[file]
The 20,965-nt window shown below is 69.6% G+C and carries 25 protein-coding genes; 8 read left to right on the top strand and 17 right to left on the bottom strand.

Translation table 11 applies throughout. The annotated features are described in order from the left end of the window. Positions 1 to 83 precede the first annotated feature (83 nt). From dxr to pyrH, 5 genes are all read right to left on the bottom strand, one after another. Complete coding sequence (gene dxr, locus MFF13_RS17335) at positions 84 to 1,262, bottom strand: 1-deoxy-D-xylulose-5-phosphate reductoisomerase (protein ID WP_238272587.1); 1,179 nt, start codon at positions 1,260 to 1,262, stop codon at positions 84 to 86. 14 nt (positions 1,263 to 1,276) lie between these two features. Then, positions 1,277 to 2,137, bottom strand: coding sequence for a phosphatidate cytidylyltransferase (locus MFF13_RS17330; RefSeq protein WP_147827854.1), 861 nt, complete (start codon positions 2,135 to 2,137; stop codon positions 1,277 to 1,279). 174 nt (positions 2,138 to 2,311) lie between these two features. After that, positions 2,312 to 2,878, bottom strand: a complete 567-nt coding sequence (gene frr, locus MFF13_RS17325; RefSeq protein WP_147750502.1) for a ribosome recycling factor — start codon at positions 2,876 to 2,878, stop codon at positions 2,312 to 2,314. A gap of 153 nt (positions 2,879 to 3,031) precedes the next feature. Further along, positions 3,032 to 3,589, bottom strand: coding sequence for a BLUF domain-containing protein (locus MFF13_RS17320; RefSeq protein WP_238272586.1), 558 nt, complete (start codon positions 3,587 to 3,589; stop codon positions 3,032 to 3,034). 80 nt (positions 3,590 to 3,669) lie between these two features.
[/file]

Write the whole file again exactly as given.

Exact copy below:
The 20,965-nt window shown below is 69.6% G+C and carries 25 protein-coding genes; 8 read left to right on the top strand and 17 right to left on the bottom strand.

Translation table 11 applies throughout. The annotated features are described in order from the left end of the window. Positions 1 to 83 precede the first annotated feature (83 nt). From dxr to pyrH, 5 genes are all read right to left on the bottom strand, one after another. Complete coding sequence (gene dxr, locus MFF13_RS17335) at positions 84 to 1,262, bottom strand: 1-deoxy-D-xylulose-5-phosphate reductoisomerase (protein ID WP_238272587.1); 1,179 nt, start codon at positions 1,260 to 1,262, stop codon at positions 84 to 86. 14 nt (positions 1,263 to 1,276) lie between these two features. Then, positions 1,277 to 2,137, bottom strand: coding sequence for a phosphatidate cytidylyltransferase (locus MFF13_RS17330; RefSeq protein WP_147827854.1), 861 nt, complete (start codon positions 2,135 to 2,137; stop codon positions 1,277 to 1,279). 174 nt (positions 2,138 to 2,311) lie between these two features. After that, positions 2,312 to 2,878, bottom strand: a complete 567-nt coding sequence (gene frr, locus MFF13_RS17325; RefSeq protein WP_147750502.1) for a ribosome recycling factor — start codon at positions 2,876 to 2,878, stop codon at positions 2,312 to 2,314. A gap of 153 nt (positions 2,879 to 3,031) precedes the next feature. Further along, positions 3,032 to 3,589, bottom strand: coding sequence for a BLUF domain-containing protein (locus MFF13_RS17320; RefSeq protein WP_238272586.1), 558 nt, complete (start codon positions 3,587 to 3,589; stop codon positions 3,032 to 3,034). 80 nt (positions 3,590 to 3,669) lie between these two features.